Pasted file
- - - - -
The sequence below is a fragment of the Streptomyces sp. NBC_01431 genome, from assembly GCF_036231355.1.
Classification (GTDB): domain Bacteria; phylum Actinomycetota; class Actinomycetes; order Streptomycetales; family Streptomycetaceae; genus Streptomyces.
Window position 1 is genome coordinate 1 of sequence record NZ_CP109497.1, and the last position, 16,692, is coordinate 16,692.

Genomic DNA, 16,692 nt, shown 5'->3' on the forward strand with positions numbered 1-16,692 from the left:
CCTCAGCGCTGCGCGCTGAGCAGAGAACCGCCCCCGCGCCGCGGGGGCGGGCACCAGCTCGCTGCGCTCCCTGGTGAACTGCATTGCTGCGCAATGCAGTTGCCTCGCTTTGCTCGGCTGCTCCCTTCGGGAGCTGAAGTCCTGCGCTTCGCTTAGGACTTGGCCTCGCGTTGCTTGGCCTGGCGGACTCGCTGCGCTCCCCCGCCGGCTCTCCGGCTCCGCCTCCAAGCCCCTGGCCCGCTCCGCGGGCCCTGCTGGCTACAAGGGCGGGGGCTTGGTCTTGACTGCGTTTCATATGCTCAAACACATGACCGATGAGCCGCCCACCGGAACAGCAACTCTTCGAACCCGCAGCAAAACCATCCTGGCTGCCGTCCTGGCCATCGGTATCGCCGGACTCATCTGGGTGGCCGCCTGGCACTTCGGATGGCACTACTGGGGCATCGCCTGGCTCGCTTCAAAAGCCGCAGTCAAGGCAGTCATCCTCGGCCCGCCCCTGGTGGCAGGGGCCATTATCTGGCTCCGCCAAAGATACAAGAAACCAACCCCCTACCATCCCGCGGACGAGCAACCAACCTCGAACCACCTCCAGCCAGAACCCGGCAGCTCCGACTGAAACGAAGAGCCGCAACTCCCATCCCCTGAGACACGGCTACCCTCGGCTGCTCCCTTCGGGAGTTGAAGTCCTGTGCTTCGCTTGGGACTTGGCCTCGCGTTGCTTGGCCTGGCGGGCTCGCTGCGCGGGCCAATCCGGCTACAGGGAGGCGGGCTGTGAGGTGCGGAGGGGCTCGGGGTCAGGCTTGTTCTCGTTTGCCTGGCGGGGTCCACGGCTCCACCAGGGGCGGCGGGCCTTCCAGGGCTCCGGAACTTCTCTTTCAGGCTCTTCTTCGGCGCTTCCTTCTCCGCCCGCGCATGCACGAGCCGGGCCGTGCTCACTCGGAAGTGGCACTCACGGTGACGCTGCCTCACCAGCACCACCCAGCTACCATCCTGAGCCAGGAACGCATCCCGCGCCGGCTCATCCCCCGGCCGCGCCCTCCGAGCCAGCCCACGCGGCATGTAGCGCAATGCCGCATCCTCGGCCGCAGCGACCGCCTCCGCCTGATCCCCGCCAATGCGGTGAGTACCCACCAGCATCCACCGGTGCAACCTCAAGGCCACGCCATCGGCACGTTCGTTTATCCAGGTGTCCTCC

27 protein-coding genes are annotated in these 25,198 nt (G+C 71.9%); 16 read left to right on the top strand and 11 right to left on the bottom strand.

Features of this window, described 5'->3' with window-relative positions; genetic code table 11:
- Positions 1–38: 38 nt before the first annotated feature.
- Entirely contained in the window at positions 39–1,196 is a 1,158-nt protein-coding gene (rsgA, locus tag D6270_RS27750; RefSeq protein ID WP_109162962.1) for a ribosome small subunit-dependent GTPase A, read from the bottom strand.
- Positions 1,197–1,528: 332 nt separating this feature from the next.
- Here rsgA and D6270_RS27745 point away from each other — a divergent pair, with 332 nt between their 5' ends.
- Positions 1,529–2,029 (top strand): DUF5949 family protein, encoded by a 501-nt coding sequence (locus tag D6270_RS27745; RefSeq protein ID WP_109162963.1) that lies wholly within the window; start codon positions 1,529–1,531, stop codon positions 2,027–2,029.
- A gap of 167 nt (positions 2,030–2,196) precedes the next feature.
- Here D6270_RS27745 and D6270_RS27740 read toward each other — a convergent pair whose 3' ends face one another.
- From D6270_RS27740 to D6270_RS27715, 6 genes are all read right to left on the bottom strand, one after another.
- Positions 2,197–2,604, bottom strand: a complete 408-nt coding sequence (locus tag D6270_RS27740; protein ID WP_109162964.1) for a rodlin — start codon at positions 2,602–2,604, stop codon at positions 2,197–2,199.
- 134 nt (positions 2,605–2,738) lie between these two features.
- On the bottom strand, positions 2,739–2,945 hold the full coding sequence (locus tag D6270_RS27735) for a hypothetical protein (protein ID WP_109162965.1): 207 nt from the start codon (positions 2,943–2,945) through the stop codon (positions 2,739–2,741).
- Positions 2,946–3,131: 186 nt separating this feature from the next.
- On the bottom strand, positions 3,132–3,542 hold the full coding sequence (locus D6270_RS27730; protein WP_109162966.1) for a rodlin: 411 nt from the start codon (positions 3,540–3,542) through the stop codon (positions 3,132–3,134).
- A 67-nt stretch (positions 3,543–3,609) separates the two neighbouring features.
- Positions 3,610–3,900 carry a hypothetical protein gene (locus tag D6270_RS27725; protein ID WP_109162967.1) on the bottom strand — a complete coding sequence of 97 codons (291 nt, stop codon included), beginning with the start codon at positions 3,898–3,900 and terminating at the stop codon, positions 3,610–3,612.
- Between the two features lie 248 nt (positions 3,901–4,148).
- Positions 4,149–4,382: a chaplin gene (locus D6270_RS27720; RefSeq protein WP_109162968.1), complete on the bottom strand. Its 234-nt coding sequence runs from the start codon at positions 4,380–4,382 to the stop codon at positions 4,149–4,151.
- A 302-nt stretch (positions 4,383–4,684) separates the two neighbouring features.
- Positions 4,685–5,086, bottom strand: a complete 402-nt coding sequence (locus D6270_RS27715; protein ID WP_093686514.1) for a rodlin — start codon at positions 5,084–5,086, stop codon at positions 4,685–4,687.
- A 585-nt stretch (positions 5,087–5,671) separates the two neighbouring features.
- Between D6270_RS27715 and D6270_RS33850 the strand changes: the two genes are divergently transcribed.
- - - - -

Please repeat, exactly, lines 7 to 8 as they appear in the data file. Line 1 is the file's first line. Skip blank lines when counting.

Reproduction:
Features of this window, described 5'->3' with window-relative positions; genetic code table 11:
- Positions 1–38: 38 nt before the first annotated feature.